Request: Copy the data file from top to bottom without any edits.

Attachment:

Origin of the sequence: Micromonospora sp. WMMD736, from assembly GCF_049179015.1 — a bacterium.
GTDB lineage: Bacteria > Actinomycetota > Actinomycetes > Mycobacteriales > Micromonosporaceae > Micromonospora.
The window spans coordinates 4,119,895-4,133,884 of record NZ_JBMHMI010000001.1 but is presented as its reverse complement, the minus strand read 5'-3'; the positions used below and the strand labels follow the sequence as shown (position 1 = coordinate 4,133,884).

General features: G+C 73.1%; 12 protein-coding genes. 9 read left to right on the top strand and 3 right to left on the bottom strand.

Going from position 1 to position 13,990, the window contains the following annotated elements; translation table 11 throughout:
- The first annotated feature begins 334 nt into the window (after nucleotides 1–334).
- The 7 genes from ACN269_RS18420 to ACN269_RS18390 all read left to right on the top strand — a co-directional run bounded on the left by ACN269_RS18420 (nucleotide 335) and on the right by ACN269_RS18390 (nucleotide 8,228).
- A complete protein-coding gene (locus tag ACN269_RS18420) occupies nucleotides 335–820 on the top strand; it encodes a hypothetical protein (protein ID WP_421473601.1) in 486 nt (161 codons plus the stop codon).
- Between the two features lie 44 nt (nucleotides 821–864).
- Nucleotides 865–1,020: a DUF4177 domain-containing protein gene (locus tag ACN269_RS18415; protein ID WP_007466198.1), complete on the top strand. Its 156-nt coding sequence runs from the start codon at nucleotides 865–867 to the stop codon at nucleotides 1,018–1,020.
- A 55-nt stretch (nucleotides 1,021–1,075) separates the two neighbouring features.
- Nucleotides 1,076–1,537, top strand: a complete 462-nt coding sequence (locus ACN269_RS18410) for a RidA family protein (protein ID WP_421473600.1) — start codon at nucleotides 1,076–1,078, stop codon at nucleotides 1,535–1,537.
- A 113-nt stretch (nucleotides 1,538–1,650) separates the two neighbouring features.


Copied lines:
Origin of the sequence: Micromonospora sp. WMMD736, from assembly GCF_049179015.1 — a bacterium.
GTDB lineage: Bacteria > Actinomycetota > Actinomycetes > Mycobacteriales > Micromonosporaceae > Micromonospora.
The window spans coordinates 4,119,895-4,133,884 of record NZ_JBMHMI010000001.1 but is presented as its reverse complement, the minus strand read 5'-3'; the positions used below and the strand labels follow the sequence as shown (position 1 = coordinate 4,133,884).

General features: G+C 73.1%; 12 protein-coding genes. 9 read left to right on the top strand and 3 right to left on the bottom strand.

Going from position 1 to position 13,990, the window contains the following annotated elements; translation table 11 throughout:
- The first annotated feature begins 334 nt into the window (after nucleotides 1–334).
- The 7 genes from ACN269_RS18420 to ACN269_RS18390 all read left to right on the top strand — a co-directional run bounded on the left by ACN269_RS18420 (nucleotide 335) and on the right by ACN269_RS18390 (nucleotide 8,228).
- A complete protein-coding gene (locus tag ACN269_RS18420) occupies nucleotides 335–820 on the top strand; it encodes a hypothetical protein (protein ID WP_421473601.1) in 486 nt (161 codons plus the stop codon).
- Between the two features lie 44 nt (nucleotides 821–864).
- Nucleotides 865–1,020: a DUF4177 domain-containing protein gene (locus tag ACN269_RS18415; protein ID WP_007466198.1), complete on the top strand. Its 156-nt coding sequence runs from the start codon at nucleotides 865–867 to the stop codon at nucleotides 1,018–1,020.
- A 55-nt stretch (nucleotides 1,021–1,075) separates the two neighbouring features.
- Nucleotides 1,076–1,537, top strand: a complete 462-nt coding sequence (locus ACN269_RS18410) for a RidA family protein (protein ID WP_421473600.1) — start codon at nucleotides 1,076–1,078, stop codon at nucleotides 1,535–1,537.
- A 113-nt stretch (nucleotides 1,538–1,650) separates the two neighbouring features.